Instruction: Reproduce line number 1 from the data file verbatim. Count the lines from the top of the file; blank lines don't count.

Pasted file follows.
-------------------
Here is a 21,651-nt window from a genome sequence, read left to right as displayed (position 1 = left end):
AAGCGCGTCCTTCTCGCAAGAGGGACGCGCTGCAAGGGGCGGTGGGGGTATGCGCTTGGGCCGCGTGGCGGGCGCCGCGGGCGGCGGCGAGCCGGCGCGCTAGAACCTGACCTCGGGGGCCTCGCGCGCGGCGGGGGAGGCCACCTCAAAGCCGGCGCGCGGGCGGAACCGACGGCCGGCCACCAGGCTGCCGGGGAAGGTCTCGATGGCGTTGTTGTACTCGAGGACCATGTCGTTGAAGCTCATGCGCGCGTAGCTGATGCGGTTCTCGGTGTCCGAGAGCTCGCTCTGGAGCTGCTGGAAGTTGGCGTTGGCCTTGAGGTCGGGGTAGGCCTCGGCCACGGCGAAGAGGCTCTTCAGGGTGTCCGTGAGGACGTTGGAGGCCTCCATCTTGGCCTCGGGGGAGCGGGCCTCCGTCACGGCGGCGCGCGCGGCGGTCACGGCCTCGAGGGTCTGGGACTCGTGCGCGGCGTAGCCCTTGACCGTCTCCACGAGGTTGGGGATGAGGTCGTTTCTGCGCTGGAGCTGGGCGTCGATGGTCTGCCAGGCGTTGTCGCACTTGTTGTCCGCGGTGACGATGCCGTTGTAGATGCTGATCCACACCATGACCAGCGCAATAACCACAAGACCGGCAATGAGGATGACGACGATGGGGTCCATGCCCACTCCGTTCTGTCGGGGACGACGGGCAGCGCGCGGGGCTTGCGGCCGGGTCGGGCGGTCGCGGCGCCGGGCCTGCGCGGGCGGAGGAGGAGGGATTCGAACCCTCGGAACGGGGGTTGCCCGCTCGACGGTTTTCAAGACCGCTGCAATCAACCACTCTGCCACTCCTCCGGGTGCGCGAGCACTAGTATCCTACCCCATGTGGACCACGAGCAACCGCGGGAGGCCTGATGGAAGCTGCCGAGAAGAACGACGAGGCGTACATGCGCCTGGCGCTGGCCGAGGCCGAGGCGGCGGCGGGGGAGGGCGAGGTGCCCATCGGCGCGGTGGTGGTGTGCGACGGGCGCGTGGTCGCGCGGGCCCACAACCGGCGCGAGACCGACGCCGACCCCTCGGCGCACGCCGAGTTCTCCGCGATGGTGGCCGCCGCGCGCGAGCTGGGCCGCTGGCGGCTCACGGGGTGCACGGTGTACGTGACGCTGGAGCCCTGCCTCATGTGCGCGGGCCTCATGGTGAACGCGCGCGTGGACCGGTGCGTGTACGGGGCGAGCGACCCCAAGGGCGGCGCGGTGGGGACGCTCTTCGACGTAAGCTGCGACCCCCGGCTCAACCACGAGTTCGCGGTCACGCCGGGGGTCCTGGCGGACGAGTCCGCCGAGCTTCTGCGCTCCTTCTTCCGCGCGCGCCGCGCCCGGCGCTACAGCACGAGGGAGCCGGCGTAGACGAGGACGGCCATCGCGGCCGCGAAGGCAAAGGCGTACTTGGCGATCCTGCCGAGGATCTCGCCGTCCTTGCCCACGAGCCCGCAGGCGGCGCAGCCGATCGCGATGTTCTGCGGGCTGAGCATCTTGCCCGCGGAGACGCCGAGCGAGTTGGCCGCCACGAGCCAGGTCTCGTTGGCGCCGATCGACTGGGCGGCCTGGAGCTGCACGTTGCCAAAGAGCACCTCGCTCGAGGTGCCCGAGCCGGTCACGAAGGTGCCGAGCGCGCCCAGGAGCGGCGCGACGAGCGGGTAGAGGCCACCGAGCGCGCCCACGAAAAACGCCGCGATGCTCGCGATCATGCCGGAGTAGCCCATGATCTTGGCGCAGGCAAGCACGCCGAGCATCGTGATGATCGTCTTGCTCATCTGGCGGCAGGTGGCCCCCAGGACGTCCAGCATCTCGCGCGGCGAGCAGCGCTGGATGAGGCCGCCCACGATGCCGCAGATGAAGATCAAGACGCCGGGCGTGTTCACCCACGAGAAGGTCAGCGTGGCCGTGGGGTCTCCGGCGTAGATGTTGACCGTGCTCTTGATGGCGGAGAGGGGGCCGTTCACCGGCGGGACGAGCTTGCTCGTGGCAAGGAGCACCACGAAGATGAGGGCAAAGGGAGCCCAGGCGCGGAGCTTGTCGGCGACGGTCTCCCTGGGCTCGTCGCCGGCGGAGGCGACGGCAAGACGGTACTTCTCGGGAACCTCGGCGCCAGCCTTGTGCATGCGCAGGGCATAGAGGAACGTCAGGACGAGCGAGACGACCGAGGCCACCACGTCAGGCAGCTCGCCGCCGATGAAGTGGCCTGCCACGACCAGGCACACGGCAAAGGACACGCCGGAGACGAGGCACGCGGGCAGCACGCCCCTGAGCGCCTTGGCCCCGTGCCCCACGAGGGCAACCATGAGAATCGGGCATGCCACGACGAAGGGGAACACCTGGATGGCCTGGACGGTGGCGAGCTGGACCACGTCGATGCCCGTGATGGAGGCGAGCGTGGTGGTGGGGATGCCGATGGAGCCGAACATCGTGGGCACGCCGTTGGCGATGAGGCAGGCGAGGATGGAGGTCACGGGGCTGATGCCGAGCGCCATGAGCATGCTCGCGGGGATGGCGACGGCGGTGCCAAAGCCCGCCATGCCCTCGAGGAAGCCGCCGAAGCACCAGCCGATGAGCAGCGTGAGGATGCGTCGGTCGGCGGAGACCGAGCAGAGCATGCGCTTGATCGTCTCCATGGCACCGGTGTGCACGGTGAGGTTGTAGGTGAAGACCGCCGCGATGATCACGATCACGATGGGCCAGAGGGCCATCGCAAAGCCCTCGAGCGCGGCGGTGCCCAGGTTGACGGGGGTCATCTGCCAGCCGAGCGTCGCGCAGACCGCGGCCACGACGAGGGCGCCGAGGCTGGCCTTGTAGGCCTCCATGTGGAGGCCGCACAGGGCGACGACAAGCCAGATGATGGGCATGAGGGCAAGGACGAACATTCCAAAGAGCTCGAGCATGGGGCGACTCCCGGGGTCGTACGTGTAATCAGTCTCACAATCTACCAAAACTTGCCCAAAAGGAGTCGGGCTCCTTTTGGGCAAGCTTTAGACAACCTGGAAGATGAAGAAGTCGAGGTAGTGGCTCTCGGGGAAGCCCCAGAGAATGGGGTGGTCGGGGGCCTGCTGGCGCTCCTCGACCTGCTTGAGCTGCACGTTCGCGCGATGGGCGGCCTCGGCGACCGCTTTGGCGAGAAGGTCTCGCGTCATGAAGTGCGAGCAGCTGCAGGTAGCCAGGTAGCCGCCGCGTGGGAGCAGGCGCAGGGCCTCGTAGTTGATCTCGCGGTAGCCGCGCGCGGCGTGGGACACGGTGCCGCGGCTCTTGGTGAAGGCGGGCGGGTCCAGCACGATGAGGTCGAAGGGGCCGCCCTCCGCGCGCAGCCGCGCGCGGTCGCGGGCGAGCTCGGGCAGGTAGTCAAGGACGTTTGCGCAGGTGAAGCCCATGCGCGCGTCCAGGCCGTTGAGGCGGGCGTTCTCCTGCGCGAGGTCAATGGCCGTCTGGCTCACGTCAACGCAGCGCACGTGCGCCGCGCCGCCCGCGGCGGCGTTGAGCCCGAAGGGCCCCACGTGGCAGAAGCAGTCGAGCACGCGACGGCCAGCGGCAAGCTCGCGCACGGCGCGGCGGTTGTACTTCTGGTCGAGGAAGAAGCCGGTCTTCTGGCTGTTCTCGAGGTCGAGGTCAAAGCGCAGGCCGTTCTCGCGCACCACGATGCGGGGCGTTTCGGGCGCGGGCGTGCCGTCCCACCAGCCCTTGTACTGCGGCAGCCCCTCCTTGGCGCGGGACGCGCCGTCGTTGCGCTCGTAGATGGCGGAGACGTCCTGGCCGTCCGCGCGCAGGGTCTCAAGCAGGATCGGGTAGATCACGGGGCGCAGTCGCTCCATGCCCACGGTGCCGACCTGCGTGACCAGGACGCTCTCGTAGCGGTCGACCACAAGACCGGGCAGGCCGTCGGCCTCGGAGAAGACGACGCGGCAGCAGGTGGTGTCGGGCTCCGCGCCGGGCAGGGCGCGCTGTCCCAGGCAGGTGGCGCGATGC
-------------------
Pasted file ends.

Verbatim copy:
Here is a 21,651-nt window from a genome sequence, read left to right as displayed (position 1 = left end):